Everyone that actually lives in the mountains zooms around in little rusty manual transmission Civics with snow tires, blowing past all the tourists in their SUVs.
While Outbacks are better, anything between about 2000-2004 has head gasket problems. The Legacy is the lower Outback and still does great in the snow. Anything 4WD or AWD is not cheap to maintain, if you must get one, get a car with a completely mechanical 4x4 or AWD system. I live down in the plains and drive up to ski, and we figured in my buddy's AWD wagon we were in conditions that actually required the AWD (not "was nice", required as in "we would otherwise die") perhaps 4% of the yearly mileage, and we got in 60 days each.
Consider a manual transmission FWD wagon with 4 good snow tires (Blizzaks, Hakkapelittas, Green Diamonds) on steel rims. (Why steel rims? Because in winter you're a lot more liable to slide into a curb and ding your alloy rims/affect your alignment. Because steel rims bend, they absorb some of the impact that would otherwise go into messing up your alignment).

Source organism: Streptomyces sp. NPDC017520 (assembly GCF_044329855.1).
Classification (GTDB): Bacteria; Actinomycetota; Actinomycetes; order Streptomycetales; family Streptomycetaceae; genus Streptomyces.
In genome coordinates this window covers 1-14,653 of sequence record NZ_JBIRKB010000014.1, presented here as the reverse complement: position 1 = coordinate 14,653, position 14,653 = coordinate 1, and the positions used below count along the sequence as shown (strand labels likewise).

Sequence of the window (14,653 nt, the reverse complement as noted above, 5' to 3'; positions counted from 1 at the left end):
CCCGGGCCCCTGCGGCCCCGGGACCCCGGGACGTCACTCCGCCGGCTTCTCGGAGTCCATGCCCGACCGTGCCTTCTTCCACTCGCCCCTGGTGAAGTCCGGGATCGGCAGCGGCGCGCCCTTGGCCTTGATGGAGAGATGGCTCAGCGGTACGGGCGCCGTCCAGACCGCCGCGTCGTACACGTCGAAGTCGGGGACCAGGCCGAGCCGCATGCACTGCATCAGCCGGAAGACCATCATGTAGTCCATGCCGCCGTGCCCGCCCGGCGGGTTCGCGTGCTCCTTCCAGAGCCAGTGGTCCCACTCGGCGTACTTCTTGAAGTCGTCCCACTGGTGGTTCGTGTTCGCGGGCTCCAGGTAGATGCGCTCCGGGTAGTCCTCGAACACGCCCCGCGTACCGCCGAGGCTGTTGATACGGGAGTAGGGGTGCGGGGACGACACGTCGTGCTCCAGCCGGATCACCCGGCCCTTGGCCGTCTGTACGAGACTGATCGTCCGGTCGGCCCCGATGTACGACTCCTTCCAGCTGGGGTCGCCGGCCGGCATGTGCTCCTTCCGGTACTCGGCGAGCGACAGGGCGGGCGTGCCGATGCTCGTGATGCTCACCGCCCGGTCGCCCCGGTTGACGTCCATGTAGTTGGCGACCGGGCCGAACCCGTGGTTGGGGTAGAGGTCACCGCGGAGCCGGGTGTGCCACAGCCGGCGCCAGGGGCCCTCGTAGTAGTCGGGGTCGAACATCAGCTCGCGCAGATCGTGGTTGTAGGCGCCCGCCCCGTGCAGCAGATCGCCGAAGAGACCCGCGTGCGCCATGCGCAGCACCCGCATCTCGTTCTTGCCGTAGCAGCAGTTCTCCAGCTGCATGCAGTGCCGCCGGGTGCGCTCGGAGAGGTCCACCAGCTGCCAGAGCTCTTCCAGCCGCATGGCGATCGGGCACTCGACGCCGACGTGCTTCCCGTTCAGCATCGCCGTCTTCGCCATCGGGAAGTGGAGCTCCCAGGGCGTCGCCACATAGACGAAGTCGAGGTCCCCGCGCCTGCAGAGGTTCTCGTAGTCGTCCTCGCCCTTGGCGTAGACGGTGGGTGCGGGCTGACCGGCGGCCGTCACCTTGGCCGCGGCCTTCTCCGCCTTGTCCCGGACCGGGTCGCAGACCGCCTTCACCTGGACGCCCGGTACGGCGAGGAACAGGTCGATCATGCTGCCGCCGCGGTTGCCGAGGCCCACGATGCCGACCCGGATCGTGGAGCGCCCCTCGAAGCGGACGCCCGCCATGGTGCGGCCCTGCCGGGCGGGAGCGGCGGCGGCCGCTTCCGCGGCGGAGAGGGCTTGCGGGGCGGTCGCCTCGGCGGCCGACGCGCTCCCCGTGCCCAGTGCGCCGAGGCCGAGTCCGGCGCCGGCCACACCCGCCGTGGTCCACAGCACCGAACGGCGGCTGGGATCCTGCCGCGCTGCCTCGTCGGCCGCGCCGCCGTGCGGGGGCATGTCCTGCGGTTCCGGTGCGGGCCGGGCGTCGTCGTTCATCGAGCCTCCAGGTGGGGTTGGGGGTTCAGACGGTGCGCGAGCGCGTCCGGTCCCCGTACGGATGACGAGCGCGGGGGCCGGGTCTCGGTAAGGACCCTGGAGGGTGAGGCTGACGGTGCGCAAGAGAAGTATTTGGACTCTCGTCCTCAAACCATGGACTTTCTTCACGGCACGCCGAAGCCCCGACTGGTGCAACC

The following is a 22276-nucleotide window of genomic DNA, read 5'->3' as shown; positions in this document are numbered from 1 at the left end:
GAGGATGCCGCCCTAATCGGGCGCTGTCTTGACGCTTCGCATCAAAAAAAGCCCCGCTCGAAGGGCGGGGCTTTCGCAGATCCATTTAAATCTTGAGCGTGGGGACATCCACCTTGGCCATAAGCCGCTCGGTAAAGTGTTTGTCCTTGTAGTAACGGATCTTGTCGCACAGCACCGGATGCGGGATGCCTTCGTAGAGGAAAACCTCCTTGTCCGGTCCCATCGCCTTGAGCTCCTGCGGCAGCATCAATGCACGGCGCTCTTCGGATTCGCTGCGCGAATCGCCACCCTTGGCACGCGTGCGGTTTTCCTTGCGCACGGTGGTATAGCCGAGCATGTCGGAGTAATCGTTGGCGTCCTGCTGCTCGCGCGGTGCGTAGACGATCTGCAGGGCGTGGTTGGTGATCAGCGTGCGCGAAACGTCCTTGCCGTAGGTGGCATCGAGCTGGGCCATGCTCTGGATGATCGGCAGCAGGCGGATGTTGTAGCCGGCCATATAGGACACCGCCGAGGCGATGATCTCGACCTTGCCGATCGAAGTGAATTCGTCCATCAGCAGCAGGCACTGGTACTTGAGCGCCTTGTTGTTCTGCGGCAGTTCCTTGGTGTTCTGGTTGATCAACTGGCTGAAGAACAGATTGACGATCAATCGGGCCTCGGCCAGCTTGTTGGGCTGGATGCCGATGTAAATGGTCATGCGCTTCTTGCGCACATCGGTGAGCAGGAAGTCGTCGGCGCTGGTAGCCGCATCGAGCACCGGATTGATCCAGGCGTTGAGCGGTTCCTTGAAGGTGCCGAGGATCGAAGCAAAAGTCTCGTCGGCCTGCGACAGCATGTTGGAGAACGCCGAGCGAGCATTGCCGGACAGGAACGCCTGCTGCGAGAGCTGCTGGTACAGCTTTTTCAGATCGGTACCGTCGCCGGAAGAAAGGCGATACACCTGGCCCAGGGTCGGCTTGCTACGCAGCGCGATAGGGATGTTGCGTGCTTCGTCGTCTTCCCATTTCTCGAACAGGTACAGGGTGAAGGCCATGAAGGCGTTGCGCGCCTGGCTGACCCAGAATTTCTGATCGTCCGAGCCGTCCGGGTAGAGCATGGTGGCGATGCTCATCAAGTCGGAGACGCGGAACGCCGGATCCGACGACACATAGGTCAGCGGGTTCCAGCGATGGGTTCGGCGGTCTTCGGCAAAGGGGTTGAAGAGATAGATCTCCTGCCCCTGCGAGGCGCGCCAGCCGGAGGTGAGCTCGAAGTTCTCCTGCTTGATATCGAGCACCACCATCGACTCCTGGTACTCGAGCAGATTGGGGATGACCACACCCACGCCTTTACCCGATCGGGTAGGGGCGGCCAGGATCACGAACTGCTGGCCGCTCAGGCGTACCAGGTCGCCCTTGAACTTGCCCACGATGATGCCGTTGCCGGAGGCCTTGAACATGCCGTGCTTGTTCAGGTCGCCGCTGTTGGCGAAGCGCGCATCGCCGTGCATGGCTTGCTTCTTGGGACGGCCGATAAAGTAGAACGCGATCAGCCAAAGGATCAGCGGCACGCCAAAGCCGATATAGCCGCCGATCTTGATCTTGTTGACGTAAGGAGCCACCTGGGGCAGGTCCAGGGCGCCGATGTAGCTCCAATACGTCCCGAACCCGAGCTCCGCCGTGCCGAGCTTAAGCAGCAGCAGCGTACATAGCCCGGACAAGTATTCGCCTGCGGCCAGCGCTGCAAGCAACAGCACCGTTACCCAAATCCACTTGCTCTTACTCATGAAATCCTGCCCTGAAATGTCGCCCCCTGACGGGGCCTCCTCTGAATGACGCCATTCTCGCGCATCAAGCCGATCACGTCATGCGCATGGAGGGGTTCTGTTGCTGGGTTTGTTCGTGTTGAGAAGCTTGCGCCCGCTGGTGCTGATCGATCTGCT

In the snow, the order of on-road capability goes: AWD with chains > AWD with snow tires > 4x4 with chains > FWD with chains > 4x4 with snow tires > FWD with snow tires > AWD with all season tires > FWD with all season tires > 4x4 with all season tires.
On all season tires, 4x4s are the worst car to drive in winter because of their high centers of gravity, solid axles, and unsophisticated differentials. Offroad, a 4x4 will own anything but on a road at high speed they are unsafe.
Even an AWD on all-seasons will be all over the road compared to a FWD on good snow tires.